Assumption Poisons Relationships – Here’s How To Fight It
By Fin Sheridan
I’ve had several uncomfortable conversations over the last few weeks which honestly, isn’t unusual. They seem to follow me around but maybe that says more about me than anything else. However, as I reflected on these conversations, I realised something. Most of them could’ve been avoided, or been less uncomfortable, if I simply eliminated something from my life…
Assumption is something we all do; it’s a normal part of life. The more we grow, the more assumptions we make. In fact, we make thousands of assumptions every day, without even thinking. When we drive, we assume other drivers will adhere to the rules of the road. When we buy food, we assume that it’s safe to eat. The dictionary defines assumption as “a thing that is accepted as true or as certain to happen, without proof” which doesn’t sound that far from a definition of ‘faith’!
Assumption, whilst harmless most of the time, can cause all sorts of relational strifes. When we make assumptions, about others motives or behaviours, we can often come into conflict or misunderstanding. Assumptions can often lead to disappointment – we assume that another will or won’t act a certain way and then when they do, it hurts us.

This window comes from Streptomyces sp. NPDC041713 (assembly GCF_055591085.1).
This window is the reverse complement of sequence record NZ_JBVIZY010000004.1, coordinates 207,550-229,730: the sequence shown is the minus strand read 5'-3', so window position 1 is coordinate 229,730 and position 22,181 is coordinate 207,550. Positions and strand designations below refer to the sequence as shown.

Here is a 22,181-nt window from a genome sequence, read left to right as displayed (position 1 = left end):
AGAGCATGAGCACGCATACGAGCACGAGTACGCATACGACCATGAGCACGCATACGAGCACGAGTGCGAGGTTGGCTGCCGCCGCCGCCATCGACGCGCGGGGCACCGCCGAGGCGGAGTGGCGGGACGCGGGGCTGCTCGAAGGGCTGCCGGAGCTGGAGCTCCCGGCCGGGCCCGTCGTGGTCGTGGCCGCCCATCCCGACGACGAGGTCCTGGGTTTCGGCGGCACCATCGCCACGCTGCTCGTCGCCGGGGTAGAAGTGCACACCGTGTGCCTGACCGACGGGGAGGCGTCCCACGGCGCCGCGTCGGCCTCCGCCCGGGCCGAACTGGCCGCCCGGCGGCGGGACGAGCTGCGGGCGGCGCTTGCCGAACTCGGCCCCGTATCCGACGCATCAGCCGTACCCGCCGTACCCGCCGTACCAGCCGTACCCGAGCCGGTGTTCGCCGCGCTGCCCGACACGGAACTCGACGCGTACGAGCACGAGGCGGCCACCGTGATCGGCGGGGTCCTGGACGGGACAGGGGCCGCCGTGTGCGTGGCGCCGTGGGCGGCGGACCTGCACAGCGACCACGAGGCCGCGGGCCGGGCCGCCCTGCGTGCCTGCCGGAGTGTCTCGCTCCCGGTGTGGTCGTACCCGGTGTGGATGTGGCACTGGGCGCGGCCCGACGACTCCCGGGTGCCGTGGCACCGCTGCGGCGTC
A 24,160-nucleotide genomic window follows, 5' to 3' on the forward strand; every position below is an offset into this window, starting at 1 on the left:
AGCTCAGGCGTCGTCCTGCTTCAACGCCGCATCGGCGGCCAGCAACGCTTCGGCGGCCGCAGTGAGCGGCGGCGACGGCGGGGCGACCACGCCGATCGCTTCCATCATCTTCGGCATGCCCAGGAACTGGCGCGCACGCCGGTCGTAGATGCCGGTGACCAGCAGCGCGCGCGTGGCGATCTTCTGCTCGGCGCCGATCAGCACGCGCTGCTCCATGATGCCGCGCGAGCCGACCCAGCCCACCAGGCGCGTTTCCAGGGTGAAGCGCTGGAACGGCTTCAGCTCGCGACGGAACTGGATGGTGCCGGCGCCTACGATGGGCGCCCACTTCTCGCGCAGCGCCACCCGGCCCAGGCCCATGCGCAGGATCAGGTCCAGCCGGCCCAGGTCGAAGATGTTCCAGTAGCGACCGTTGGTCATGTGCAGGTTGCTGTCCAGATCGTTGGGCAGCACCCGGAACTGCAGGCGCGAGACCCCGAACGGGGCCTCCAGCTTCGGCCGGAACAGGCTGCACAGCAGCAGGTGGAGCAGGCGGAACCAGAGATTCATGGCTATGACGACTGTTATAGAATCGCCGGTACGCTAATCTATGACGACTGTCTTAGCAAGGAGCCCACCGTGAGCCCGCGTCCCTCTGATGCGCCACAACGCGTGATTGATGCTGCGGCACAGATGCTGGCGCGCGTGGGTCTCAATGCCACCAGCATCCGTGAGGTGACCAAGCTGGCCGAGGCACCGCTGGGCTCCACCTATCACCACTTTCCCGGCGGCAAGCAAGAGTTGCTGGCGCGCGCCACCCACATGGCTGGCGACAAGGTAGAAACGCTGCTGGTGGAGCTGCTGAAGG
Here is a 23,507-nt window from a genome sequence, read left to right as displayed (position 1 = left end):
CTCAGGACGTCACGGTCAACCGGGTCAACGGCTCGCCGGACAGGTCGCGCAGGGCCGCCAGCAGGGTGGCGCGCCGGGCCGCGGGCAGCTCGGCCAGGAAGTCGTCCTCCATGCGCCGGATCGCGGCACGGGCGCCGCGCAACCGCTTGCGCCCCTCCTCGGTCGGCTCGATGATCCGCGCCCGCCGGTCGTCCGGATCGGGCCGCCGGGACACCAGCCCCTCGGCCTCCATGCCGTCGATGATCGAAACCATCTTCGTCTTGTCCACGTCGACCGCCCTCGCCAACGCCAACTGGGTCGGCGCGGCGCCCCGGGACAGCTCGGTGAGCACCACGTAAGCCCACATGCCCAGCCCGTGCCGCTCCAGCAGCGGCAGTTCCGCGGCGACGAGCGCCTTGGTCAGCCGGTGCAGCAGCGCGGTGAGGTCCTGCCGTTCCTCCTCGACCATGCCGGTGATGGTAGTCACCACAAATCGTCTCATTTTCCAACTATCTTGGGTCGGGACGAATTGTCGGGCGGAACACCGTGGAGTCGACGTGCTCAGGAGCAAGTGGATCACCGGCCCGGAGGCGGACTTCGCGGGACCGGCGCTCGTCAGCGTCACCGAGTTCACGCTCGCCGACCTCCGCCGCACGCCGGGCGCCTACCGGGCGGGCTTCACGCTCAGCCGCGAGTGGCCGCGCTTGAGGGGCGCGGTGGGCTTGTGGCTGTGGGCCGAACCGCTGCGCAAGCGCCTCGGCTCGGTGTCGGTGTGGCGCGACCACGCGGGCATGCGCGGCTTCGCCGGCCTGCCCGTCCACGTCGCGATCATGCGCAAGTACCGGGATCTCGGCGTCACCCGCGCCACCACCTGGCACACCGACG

“Our relationships can flourish in an assumption free world!”
When we assume, we put words in another’s mouth for them, words that they might never say. At its worst, assumption can lead to a breakdown in trust. Assumption, particularly repeated assumption, can be a toxic poison that damages our relationships. So, how can we protect ourselves from the danger?
At its most basic, assumption is a communication issue. When we ‘err on the side of communication’ (some of the best advice I’ve ever been given), we don’t give room for assumption. We don’t assume that certain behaviours are okay or not okay because we’ve talked about them. We don’t need to guess what our spouse/co-worker/friend who say because we’ve asked them. We eliminate the “without proof” aspect of the assumption definition and are left with “things that are true and certain to happen” which is a much firmer foundation!
You can’t always communicate ahead of time; the journey away from assumption takes time but it’s a worthwhile pursuit. As we communicate more with the people around us, whether it’s our partner, our children, our friends or our colleagues, we discover more about who they are and what matters to them. When we do assume wrongly, we should be quick to ask for forgiveness and seek to understand, rather than defensive and protective. Our relationships can flourish in an assumption free world!